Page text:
Bill Barr and Mitch McConnell have done their worst. Only the voters can stop the Mad King from full power
Donald Trump's Ukraine plot, for which he's on the verge of being acquitted by the U.S. Senate, never would have happened at all were it not for Attorney General Bill Barr's manipulation of the Robert Mueller investigation.
Given the daily avalanche of news, it seems like decades ago when Barr deliberately flummoxed the end of Mueller's work, but, shockingly, it's only been less than a year since that all went down. Before most Americans had a chance to objectively absorb Mueller's dual volumes, Trump's recently appointed attorney general chose to body-check the entire process by cherrypicking the investigation for details he thought would exculpate his new boss, compiling those misleading movie-review blurbs into an open letter that completely defanged Mueller's findings in one March afternoon.
Consequently, Barr's gratuitous misdirection circulated the globe thousands of times before Mueller's investigatory truth got its pants on. Barr provided enough time and misinformation to convince the public that the Trump-Russia story was a big nothing, even though Mueller absolutely determined that Trump obstructed justice a dozen times and, yes, members of Trump's campaign team were suspiciously coordinating with Russians throughout the 2016 campaign and beyond. (If Trump were innocent of cooperating with Russia, why all the instances of obstruction?)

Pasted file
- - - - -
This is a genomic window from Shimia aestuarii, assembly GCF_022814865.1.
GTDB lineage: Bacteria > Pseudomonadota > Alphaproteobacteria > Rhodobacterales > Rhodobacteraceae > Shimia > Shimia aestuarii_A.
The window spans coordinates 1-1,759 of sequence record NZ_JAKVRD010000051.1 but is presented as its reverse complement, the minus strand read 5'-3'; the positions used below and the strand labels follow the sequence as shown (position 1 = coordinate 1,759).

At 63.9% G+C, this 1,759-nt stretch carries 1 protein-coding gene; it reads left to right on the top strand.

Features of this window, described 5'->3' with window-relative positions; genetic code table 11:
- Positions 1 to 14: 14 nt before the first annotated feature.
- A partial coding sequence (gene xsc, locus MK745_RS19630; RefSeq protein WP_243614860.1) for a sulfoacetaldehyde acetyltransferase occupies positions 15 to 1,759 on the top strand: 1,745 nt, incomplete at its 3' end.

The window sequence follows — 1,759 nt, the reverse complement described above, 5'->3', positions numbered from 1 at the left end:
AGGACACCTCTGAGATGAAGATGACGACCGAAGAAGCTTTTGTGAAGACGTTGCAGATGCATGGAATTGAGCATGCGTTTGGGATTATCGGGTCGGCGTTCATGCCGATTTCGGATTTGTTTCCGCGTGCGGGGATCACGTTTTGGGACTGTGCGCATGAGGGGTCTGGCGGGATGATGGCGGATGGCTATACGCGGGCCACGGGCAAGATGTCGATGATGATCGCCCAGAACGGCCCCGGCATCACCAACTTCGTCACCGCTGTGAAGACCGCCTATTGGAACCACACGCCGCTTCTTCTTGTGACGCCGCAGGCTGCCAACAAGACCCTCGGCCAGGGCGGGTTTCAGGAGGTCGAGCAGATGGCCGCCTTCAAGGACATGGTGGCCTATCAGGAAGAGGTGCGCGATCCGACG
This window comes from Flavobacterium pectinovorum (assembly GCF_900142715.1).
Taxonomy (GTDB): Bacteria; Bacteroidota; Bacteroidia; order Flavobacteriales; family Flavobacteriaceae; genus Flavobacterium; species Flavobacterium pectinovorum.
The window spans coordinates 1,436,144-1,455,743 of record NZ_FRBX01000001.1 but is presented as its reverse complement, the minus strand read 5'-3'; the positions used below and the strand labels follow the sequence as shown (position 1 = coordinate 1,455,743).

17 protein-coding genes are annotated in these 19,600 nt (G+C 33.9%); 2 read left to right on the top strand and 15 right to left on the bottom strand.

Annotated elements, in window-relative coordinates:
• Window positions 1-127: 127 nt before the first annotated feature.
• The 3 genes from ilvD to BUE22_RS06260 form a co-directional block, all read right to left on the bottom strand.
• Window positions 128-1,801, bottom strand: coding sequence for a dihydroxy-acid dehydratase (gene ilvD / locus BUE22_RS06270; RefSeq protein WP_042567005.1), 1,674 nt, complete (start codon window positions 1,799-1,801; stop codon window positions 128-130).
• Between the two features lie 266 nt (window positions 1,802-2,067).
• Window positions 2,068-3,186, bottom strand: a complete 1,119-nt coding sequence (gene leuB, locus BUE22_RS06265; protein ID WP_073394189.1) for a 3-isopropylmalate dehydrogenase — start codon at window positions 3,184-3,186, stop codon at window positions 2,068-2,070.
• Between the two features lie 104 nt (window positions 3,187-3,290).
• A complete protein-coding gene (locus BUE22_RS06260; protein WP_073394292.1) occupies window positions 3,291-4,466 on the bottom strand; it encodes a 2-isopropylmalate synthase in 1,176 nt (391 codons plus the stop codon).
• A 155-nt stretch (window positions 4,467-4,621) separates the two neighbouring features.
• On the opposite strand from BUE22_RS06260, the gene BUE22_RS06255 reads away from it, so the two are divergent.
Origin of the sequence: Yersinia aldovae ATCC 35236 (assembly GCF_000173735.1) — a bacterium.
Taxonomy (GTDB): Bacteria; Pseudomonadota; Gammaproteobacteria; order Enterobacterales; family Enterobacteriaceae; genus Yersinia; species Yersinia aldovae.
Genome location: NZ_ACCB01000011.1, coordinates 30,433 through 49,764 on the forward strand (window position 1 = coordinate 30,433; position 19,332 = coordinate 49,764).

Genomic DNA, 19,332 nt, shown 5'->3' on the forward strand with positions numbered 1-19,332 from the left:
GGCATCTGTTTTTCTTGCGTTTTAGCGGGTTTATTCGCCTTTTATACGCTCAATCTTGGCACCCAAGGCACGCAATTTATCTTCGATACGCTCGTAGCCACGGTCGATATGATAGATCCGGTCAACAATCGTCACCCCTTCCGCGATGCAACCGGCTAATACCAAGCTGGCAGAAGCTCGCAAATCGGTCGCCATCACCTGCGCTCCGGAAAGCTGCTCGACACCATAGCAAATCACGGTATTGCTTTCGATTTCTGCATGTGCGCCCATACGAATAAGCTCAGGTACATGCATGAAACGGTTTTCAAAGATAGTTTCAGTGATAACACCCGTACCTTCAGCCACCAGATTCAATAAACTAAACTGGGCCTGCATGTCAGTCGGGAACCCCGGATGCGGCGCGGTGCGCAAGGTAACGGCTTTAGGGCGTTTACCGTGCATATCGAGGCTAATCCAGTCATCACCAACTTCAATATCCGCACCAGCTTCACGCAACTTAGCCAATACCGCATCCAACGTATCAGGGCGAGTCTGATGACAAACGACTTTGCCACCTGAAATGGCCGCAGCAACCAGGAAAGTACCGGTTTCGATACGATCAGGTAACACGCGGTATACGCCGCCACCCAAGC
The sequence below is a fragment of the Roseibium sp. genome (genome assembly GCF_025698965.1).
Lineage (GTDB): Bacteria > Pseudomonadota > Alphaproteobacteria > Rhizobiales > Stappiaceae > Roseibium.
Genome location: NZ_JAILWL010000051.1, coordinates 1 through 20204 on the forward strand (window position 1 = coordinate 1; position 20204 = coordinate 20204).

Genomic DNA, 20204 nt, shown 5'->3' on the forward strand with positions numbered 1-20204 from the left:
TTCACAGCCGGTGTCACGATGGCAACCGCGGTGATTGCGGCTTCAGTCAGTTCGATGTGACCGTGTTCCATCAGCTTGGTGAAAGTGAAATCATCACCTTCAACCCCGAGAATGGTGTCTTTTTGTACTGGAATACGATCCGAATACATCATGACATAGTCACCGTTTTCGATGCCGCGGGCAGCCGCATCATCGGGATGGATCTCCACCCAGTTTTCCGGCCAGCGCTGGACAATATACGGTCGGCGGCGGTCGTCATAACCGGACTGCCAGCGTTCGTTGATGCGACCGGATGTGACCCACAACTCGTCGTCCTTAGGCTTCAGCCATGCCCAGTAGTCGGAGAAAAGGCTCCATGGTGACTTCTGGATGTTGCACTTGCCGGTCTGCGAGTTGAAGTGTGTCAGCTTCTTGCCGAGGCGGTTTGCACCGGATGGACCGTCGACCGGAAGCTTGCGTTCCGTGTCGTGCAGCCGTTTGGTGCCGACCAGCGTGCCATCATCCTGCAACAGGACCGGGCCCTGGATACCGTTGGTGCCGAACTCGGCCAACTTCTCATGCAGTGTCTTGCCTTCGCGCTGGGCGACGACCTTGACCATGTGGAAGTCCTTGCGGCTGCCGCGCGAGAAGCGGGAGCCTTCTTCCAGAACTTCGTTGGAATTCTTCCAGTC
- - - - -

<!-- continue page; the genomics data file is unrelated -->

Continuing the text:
Adding horseshit to injury, Mueller went along with the Office of Legal Counsel memo stating that a sitting president can't be prosecuted. Later, when the Mueller Report finally appeared in full (or nearly so), it dropped with a wet thud rather than the geyser of truth so many of us had hoped for, a righteous torrent that would change minds and begin a chain reaction leading to Trump's removal. None of that happened, thanks to Barr's obvious and unforgivable pass interference.
It's no coincidence that Trump's conspiracy to exploit military aid to Ukraine in order to cheat in the 2020 election began shortly after all that. Again, the Barr letter dropped on March 24, 2019, and the Ukraine plot was underway just over a month later in May.
Trump must have felt invincible after Barr's convenient fluffing, because it didn't take long before he once again let fly with his darkest instincts, this time against Ukraine, Joe Biden and American democracy itself. After all, indictments were completely off the table as long as he remained president, shielded from real accountability when Barr delivered exactly what he had promised. Trump, always thirsty for a big scam, got both his undeserved "no collusion" result as well as a subservient Justice Department bodyguard, while Barr got another stab at power and glory, another once-around as AG, while also becoming a rock star among Trump's Red Hat cult.